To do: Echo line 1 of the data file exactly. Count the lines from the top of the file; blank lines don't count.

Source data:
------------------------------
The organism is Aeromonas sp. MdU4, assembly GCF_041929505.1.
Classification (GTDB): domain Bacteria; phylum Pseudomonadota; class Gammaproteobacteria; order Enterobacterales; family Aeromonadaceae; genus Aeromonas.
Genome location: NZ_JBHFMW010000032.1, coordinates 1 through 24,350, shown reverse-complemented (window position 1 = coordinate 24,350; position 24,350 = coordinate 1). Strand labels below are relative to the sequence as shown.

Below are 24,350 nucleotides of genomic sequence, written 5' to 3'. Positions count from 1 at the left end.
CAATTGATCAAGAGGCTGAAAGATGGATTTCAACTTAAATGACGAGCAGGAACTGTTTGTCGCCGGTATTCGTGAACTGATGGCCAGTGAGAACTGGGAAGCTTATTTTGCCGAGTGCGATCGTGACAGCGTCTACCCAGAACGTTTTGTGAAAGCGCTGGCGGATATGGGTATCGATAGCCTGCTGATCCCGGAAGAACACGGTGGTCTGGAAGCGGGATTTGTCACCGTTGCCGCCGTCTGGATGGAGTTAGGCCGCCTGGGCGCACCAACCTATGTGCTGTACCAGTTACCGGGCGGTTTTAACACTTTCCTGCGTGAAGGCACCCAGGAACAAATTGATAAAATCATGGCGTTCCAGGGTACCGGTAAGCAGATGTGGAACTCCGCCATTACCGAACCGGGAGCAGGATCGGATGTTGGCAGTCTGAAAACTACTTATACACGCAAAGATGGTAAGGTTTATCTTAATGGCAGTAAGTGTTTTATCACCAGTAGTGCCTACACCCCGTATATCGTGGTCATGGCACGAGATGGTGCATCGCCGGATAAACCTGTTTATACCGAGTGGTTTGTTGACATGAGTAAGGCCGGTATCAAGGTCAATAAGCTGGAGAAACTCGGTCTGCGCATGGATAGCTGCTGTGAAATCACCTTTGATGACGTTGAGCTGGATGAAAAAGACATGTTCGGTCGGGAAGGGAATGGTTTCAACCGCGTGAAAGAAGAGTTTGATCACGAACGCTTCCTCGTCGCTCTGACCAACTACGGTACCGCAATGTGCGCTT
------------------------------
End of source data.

The organism is Aeromonas sp. MdU4, assembly GCF_041929505.1.